Public Defence: Natalia Tesli
MSc Natalia Tesli at Institute of Clinical Medicine will be defending the thesis “Imaging violence in psychosis: Using MRI to investigate neurobiological correlates of violence in psychotic disorders” for the degree of PhD (Philosophiae Doctor).
Due to copyright reasons, an electronic copy of the thesis must be ordered from the faculty. In order for the faculty to have time to process the order, it must be received by the faculty no later than 2 days prior to the public defence. Orders received later than 2 days before the defence will not be processed. Inquiries regarding the thesis after the public defence must be addressed to the candidate.
Trial Lecture – time and place
See Trial Lecture.
- First opponent: Professor Bjørn Ebdrup, University of Copenhagen, Denmark
- Second opponent: Associate Professor Märta Wallinus, Lund University, Sweden
- Third member and chair of the evaluation committee: Associate Professor Anita Johanna Tørmoen, University of Oslo
Chair of the Defence
Associate Professor Pål Zeiner, University of Oslo
Associate Professor Unn Kristin Hansen Haukvik, University of Oslo
Individuals suffering from psychotic disorders have been shown to have an increased life-time risk of committing acts of violence compared to the general population. While brain structural abnormalities have been extensively investigated with magnetic resonance imaging (MRI) both in individuals diagnosed with psychotic disorders and in individuals characterised by antisocial behaviour, there is a paucity of studies that looked into putative MRI-based neurobiological correlates of violence in psychosis.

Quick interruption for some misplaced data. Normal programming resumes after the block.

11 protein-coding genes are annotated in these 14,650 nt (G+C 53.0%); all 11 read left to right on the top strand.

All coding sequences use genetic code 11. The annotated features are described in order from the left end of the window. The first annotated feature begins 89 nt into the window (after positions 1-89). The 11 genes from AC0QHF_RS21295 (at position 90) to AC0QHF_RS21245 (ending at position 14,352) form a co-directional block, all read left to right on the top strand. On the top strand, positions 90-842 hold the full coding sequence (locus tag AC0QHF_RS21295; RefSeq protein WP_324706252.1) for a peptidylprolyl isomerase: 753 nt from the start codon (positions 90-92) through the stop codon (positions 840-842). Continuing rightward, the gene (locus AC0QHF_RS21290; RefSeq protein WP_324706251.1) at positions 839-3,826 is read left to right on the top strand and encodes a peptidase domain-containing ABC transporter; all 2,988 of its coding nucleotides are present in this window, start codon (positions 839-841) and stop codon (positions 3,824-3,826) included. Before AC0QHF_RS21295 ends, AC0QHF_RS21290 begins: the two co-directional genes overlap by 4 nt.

The overarching aim of this doctoral thesis was to identify MRI-based neurobiological correlates of violence in patients with psychotic disorders by probing whole-brain white matter (WM) microstructure and measuring volumes of two limbic structures involved in regulation and processing of emotions, the amygdala and hippocampus.
The subject sample included psychosis patients with a history of violence, non-violent psychosis patients, non-psychotic violent offenders as well as healthy control participants. Structural T1-weighted and diffusion-weighted MRI data were acquired on a 3T scanner.
The results from article 1 revealed widespread WM abnormalities in psychosis patients with and without a history of violence compared with healthy control subjects, whereas the results from article 2 showed lower volumes in several amygdala and hippocampal subregions in psychosis patients with a history of violence compared with healthy control subjects. Further, article 3 revealed global WM microstructural deficits in psychosis patients with versus without a history of violence. Moreover, a supplementary finding from article 3 was a similar level of psychopathy scores in violent individuals with and without psychosis. These scores were associated with WM microstructural abnormalities in the corpus callosum.
Taken together, these findings provide novel yet preliminary insights into the underlying neurobiological abnormalities associated with violence in psychosis.
Contact the research support staff.